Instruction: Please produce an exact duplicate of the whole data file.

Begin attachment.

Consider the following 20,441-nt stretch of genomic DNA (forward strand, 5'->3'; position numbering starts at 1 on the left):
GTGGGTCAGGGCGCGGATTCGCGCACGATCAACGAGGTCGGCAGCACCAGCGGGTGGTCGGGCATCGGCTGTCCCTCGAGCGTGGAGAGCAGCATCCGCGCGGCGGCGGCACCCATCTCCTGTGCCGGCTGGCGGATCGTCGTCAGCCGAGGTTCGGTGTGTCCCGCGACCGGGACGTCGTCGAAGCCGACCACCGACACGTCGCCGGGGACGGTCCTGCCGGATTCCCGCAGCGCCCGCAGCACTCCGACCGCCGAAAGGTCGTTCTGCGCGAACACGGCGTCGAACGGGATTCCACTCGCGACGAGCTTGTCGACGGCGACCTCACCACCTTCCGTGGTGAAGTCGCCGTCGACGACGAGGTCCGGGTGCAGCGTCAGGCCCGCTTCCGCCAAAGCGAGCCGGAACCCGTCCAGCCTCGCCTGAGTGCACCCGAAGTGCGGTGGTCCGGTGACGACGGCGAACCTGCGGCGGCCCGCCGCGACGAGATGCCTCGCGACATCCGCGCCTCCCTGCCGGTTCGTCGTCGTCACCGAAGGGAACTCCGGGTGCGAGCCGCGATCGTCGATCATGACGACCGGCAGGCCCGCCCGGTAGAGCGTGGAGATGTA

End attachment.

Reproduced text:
Consider the following 20,441-nt stretch of genomic DNA (forward strand, 5'->3'; position numbering starts at 1 on the left):
GTGGGTCAGGGCGCGGATTCGCGCACGATCAACGAGGTCGGCAGCACCAGCGGGTGGTCGGGCATCGGCTGTCCCTCGAGCGTGGAGAGCAGCATCCGCGCGGCGGCGGCACCCATCTCCTGTGCCGGCTGGCGGATCGTCGTCAGCCGAGGTTCGGTGTGTCCCGCGACCGGGACGTCGTCGAAGCCGACCACCGACACGTCGCCGGGGACGGTCCTGCCGGATTCCCGCAGCGCCCGCAGCACTCCGACCGCCGAAAGGTCGTTCTGCGCGAACACGGCGTCGAACGGGATTCCACTCGCGACGAGCTTGTCGACGGCGACCTCACCACCTTCCGTGGTGAAGTCGCCGTCGACGACGAGGTCCGGGTGCAGCGTCAGGCCCGCTTCCGCCAAAGCGAGCCGGAACCCGTCCAGCCTCGCCTGAGTGCACCCGAAGTGCGGTGGTCCGGTGACGACGGCGAACCTGCGGCGGCCCGCCGCGACGAGATGCCTCGCGACATCCGCGCCTCCCTGCCGGTTCGTCGTCGTCACCGAAGGGAACTCCGGGTGCGAGCCGCGATCGTCGATCATGACGACCGGCAGGCCCGCCCGGTAGAGCGTGGAGATGTA